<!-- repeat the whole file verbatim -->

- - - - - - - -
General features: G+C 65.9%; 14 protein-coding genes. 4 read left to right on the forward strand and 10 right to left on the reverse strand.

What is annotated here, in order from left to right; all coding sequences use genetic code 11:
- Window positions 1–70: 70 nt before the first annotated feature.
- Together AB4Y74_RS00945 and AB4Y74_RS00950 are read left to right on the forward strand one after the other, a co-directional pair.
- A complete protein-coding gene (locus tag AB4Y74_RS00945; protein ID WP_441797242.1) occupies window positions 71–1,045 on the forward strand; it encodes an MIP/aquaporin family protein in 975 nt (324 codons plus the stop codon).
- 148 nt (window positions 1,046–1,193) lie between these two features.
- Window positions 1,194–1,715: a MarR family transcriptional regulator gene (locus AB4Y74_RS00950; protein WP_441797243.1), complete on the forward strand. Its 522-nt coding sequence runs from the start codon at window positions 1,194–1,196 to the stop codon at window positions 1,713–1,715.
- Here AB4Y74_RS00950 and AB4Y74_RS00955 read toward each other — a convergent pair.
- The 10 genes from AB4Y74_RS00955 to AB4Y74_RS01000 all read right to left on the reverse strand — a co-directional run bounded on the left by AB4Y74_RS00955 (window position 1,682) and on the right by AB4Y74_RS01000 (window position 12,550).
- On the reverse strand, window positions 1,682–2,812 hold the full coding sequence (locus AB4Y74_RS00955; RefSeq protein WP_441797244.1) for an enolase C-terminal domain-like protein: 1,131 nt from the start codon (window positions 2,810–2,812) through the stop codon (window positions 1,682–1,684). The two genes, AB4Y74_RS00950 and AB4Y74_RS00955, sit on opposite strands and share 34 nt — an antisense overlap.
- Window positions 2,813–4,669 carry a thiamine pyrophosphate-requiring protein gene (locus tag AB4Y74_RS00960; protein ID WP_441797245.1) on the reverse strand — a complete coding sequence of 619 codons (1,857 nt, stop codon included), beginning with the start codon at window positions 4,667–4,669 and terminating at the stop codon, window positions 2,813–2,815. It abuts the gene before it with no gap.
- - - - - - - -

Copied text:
General features: G+C 65.9%; 14 protein-coding genes. 4 read left to right on the forward strand and 10 right to left on the reverse strand.

What is annotated here, in order from left to right; all coding sequences use genetic code 11:
- Window positions 1–70: 70 nt before the first annotated feature.
- Together AB4Y74_RS00945 and AB4Y74_RS00950 are read left to right on the forward strand one after the other, a co-directional pair.
- A complete protein-coding gene (locus tag AB4Y74_RS00945; protein ID WP_441797242.1) occupies window positions 71–1,045 on the forward strand; it encodes an MIP/aquaporin family protein in 975 nt (324 codons plus the stop codon).
- 148 nt (window positions 1,046–1,193) lie between these two features.
- Window positions 1,194–1,715: a MarR family transcriptional regulator gene (locus AB4Y74_RS00950; protein WP_441797243.1), complete on the forward strand. Its 522-nt coding sequence runs from the start codon at window positions 1,194–1,196 to the stop codon at window positions 1,713–1,715.
- Here AB4Y74_RS00950 and AB4Y74_RS00955 read toward each other — a convergent pair.
- The 10 genes from AB4Y74_RS00955 to AB4Y74_RS01000 all read right to left on the reverse strand — a co-directional run bounded on the left by AB4Y74_RS00955 (window position 1,682) and on the right by AB4Y74_RS01000 (window position 12,550).
- On the reverse strand, window positions 1,682–2,812 hold the full coding sequence (locus AB4Y74_RS00955; RefSeq protein WP_441797244.1) for an enolase C-terminal domain-like protein: 1,131 nt from the start codon (window positions 2,810–2,812) through the stop codon (window positions 1,682–1,684). The two genes, AB4Y74_RS00950 and AB4Y74_RS00955, sit on opposite strands and share 34 nt — an antisense overlap.
- Window positions 2,813–4,669 carry a thiamine pyrophosphate-requiring protein gene (locus tag AB4Y74_RS00960; protein ID WP_441797245.1) on the reverse strand — a complete coding sequence of 619 codons (1,857 nt, stop codon included), beginning with the start codon at window positions 4,667–4,669 and terminating at the stop codon, window positions 2,813–2,815. It abuts the gene before it with no gap.